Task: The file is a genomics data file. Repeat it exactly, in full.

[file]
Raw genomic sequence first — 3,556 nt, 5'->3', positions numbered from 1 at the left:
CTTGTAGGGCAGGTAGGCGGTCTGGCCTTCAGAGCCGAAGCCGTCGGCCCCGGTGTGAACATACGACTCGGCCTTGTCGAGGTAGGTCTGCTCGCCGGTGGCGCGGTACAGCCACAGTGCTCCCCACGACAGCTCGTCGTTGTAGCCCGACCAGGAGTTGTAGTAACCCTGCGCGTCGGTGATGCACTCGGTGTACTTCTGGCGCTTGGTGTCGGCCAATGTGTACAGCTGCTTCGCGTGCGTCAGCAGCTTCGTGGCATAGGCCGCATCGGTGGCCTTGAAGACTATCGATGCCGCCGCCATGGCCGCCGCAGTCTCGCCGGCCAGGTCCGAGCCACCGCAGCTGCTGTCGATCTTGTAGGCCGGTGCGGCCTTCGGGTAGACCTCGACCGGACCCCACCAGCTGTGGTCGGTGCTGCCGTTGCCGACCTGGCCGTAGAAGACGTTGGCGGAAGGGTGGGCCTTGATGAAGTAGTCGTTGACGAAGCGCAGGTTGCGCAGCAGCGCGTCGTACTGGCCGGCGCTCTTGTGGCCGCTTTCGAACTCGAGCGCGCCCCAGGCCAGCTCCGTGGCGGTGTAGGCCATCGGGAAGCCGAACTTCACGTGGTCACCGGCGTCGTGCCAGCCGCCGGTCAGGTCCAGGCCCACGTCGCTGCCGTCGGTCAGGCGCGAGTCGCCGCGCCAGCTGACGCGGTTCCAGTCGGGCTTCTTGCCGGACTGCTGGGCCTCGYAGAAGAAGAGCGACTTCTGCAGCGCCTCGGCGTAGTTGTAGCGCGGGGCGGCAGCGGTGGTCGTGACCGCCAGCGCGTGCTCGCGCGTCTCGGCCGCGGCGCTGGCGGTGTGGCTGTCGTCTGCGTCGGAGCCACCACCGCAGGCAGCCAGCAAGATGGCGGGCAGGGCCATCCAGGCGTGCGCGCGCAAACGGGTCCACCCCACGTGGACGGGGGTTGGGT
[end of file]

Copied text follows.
Raw genomic sequence first — 3,556 nt, 5'->3', positions numbered from 1 at the left:
CTTGTAGGGCAGGTAGGCGGTCTGGCCTTCAGAGCCGAAGCCGTCGGCCCCGGTGTGAACATACGACTCGGCCTTGTCGAGGTAGGTCTGCTCGCCGGTGGCGCGGTACAGCCACAGTGCTCCCCACGACAGCTCGTCGTTGTAGCCCGACCAGGAGTTGTAGTAACCCTGCGCGTCGGTGATGCACTCGGTGTACTTCTGGCGCTTGGTGTCGGCCAATGTGTACAGCTGCTTCGCGTGCGTCAGCAGCTTCGTGGCATAGGCCGCATCGGTGGCCTTGAAGACTATCGATGCCGCCGCCATGGCCGCCGCAGTCTCGCCGGCCAGGTCCGAGCCACCGCAGCTGCTGTCGATCTTGTAGGCCGGTGCGGCCTTCGGGTAGACCTCGACCGGACCCCACCAGCTGTGGTCGGTGCTGCCGTTGCCGACCTGGCCGTAGAAGACGTTGGCGGAAGGGTGGGCCTTGATGAAGTAGTCGTTGACGAAGCGCAGGTTGCGCAGCAGCGCGTCGTACTGGCCGGCGCTCTTGTGGCCGCTTTCGAACTCGAGCGCGCCCCAGGCCAGCTCCGTGGCGGTGTAGGCCATCGGGAAGCCGAACTTCACGTGGTCACCGGCGTCGTGCCAGCCGCCGGTCAGGTCCAGGCCCACGTCGCTGCCGTCGGTCAGGCGCGAGTCGCCGCGCCAGCTGACGCGGTTCCAGTCGGGCTTCTTGCCGGACTGCTGGGCCTCGYAGAAGAAGAGCGACTTCTGCAGCGCCTCGGCGTAGTTGTAGCGCGGGGCGGCAGCGGTGGTCGTGACCGCCAGCGCGTGCTCGCGCGTCTCGGCCGCGGCGCTGGCGGTGTGGCTGTCGTCTGCGTCGGAGCCACCACCGCAGGCAGCCAGCAAGATGGCGGGCAGGGCCATCCAGGCGTGCGCGCGCAAACGGGTCCACCCCACGTGGACGGGGGTTGGGT